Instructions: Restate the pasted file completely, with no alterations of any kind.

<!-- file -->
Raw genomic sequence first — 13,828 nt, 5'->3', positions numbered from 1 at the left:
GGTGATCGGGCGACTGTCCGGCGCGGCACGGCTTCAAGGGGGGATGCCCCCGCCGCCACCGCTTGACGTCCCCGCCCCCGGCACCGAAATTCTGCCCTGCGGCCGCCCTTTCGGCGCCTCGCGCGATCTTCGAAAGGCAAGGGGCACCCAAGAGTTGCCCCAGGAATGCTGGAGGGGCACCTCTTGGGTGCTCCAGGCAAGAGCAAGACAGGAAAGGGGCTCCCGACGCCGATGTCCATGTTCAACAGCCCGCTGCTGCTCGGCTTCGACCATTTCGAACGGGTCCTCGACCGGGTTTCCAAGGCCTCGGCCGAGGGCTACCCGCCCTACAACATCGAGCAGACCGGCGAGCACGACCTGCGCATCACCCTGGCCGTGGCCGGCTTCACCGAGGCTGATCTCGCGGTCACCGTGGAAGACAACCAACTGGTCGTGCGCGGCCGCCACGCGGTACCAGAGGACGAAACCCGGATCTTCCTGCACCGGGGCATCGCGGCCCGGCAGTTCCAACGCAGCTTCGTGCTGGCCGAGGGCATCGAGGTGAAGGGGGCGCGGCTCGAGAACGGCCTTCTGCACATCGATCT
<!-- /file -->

Raw genomic sequence first — 13,828 nt, 5'->3', positions numbered from 1 at the left:
GGTGATCGGGCGACTGTCCGGCGCGGCACGGCTTCAAGGGGGGATGCCCCCGCCGCCACCGCTTGACGTCCCCGCCCCCGGCACCGAAATTCTGCCCTGCGGCCGCCCTTTCGGCGCCTCGCGCGATCTTCGAAAGGCAAGGGGCACCCAAGAGTTGCCCCAGGAATGCTGGAGGGGCACCTCTTGGGTGCTCCAGGCAAGAGCAAGACAGGAAAGGGGCTCCCGACGCCGATGTCCATGTTCAACAGCCCGCTGCTGCTCGGCTTCGACCATTTCGAACGGGTCCTCGACCGGGTTTCCAAGGCCTCGGCCGAGGGCTACCCGCCCTACAACATCGAGCAGACCGGCGAGCACGACCTGCGCATCACCCTGGCCGTGGCCGGCTTCACCGAGGCTGATCTCGCGGTCACCGTGGAAGACAACCAACTGGTCGTGCGCGGCCGCCACGCGGTACCAGAGGACGAAACCCGGATCTTCCTGCACCGGGGCATCGCGGCCCGGCAGTTCCAACGCAGCTTCGTGCTGGCCGAGGGCATCGAGGTGAAGGGGGCGCGGCTCGAGAACGGCCTTCTGCACATCGATCT